• 37. Screening Questions <ul><li>Have you had time off work in the past with neck pain? </li></ul><ul><li>What do you understand is the cause of your neck pain? </li></ul><ul><li>What are you expecting will help you? </li></ul>
    • 38. <ul><li>How is your employer responding to your neck pain? </li></ul><ul><li>Your co-worker? </li></ul><ul><li>Your family? </li></ul><ul><li>What are you doing to cope with neck pain? </li></ul><ul><li>In reassessments if you suspect underlying psychosocial issues you could ask: When do you think you will return to work? </li></ul>
    • 39. What skills are you developing? <ul><li>manual skills, relationship skills, condition knowledge (prognosis, etiology etc) </li></ul>
    • 40. <ul><li>Outcome measures – Can be found in MTABC low back and neck literature reviews </li></ul><ul><li>Why use them? </li></ul><ul><li>  </li></ul>
    • 41. What is Evidence-Based Medicine? <ul><li>“ Evidence-based medicine is the integration of best research evidence with clinical expertise and patient values ” - Sackett & Straus </li></ul>
    • 42. Ask Acquire Appraise Apply Act & Assess Patient dilemma Principles of evidence-based practice Evidence alone does not decide – combine with other knowledge and values Hierarchy of evidence Process of EBP
    • 43. Background & Foreground
    • 44. ‘ Background’ Questions <ul><li>About the disorder, test, treatment, etc. </li></ul><ul><li>2 components : </li></ul><ul><li>a. Root * + Verb: “What causes …” </li></ul><ul><li>b. Condition: “Rheumatoid arthritis” </li></ul><ul><ul><ul><li>* Who, What, Where, When, Why, How </li></ul></ul></ul>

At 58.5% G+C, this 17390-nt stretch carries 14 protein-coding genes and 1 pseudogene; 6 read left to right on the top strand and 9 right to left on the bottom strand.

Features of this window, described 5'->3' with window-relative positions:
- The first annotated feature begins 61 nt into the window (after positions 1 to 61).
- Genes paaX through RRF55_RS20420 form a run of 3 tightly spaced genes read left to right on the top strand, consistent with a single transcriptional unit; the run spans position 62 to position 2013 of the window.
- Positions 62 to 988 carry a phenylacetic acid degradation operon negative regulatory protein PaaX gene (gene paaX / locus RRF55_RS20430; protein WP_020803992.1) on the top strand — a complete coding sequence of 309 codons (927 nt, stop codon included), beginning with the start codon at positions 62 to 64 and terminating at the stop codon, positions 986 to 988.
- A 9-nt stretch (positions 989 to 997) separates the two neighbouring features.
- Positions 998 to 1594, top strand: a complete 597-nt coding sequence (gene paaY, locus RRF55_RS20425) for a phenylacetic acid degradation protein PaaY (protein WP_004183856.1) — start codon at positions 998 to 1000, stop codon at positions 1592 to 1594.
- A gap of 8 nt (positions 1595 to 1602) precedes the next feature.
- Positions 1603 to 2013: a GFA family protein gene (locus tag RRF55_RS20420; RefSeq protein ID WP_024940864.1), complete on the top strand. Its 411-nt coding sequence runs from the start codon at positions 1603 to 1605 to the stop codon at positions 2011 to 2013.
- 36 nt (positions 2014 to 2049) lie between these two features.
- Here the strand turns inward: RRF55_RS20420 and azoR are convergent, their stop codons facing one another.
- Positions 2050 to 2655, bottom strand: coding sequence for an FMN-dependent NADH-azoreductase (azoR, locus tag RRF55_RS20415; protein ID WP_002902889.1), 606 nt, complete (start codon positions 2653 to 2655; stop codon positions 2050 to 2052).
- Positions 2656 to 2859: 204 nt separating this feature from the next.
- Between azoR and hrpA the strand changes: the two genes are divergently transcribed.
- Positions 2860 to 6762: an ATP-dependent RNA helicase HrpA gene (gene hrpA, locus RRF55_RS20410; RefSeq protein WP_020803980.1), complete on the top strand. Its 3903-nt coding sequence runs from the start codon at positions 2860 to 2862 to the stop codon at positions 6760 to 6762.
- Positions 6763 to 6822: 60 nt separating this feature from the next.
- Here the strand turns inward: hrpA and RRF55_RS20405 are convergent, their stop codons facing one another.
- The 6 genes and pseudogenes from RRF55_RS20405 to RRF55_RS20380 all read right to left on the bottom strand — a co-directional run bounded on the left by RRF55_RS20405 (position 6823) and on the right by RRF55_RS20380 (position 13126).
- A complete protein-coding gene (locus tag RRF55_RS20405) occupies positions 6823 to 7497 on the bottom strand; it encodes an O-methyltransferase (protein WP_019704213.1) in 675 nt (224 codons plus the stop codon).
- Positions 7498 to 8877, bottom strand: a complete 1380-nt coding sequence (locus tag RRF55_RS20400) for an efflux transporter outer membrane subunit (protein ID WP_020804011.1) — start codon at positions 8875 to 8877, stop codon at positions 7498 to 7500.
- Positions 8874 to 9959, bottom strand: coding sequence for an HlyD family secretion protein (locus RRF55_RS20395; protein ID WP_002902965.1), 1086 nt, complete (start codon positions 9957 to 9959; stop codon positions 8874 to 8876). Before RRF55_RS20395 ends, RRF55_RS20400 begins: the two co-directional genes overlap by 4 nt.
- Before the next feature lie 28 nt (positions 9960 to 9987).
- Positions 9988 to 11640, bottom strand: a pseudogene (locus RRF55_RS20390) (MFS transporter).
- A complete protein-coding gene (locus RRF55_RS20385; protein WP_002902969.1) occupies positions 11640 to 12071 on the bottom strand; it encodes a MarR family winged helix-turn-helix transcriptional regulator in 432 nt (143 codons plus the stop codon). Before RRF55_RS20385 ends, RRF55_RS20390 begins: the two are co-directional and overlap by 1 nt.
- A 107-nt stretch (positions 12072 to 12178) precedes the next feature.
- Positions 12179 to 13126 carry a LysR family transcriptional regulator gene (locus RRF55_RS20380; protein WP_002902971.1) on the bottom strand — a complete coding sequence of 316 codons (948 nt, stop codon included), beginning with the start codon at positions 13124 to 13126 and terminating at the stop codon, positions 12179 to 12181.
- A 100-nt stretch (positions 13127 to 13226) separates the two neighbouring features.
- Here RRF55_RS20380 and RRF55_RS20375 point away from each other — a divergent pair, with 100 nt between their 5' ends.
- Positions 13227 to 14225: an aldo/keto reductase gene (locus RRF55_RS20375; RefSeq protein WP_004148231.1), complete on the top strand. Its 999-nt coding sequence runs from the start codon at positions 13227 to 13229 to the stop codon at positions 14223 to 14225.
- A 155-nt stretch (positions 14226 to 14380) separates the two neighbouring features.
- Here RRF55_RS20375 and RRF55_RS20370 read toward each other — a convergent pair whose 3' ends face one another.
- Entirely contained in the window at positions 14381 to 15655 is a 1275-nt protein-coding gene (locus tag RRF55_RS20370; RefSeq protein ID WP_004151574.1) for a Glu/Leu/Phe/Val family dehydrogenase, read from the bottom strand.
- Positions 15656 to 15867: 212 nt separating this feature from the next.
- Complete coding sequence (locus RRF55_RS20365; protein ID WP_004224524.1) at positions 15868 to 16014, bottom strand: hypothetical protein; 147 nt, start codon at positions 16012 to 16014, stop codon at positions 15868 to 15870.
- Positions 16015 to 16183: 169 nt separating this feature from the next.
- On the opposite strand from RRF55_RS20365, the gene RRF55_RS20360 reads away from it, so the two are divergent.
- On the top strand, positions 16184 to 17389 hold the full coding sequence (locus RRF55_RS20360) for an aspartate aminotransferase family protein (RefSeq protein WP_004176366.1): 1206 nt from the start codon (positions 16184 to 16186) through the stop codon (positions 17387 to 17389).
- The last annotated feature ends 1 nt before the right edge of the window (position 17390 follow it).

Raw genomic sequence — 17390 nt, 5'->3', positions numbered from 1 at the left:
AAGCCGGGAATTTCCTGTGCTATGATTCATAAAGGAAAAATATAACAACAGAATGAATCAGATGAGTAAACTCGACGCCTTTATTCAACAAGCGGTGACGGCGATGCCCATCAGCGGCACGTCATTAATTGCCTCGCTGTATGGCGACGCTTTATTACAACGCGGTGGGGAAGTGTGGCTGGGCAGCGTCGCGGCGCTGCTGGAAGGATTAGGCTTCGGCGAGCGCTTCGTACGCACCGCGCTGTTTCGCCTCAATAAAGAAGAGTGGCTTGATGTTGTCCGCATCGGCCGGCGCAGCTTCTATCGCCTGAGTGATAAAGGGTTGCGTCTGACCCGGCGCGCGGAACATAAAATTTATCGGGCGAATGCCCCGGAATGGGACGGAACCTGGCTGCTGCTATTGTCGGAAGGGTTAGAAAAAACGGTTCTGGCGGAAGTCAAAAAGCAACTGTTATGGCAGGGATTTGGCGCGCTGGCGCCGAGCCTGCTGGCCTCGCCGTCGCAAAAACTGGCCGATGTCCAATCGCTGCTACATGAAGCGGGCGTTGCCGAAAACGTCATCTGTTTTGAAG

• 45. ‘ Foreground’ Questions <ul><li>About patient care decisions and actions </li></ul><ul><li>4 (or 3) components: </li></ul><ul><li>a. patient, problem, or population </li></ul><ul><li>b. intervention, exposure, or maneuver </li></ul><ul><li>c. comparison (if relevant) </li></ul><ul><li>d. clinical outcomes (including time horizon) </li></ul>
    • 46. 10 Common Questions <ul><li>Clinical findings </li></ul><ul><li>Harm/etiology </li></ul><ul><li>Differential diagnosis </li></ul><ul><li>Manifestations </li></ul><ul><li>Diagnostic tests </li></ul><ul><li>Prognosis </li></ul><ul><li>Therapy </li></ul><ul><li>Prevention </li></ul><ul><li>Experience, Meaning </li></ul><ul><li>Learning </li></ul><ul><li>(Not exhaustive or mutually exclusive) </li></ul>
    • 47. Keeping up to Date by “Just in Time” Education <ul><ul><ul><li>Shift focus to your current problems </li></ul></ul></ul><ul><ul><ul><ul><li>Relevant to YOUR practice </li></ul></ul></ul></ul><ul><ul><ul><ul><li>More m emorable (and practice changed) </li></ul></ul></ul></ul><ul><ul><ul><ul><li>Up to date </li></ul></ul></ul></ul><ul><ul><ul><li>But Four Barriers </li></ul></ul></ul><ul><ul><ul><ul><li>Admitting we don’t know </li></ul></ul></ul></ul><ul><ul><ul><ul><li>Skills in obtaining current best evidence </li></ul></ul></ul></ul><ul><ul><ul><ul><li>Evidence Resources at the point of care </li></ul></ul></ul></ul><ul><ul><ul><ul><li>Time </li></ul></ul></ul></ul>
    • 48.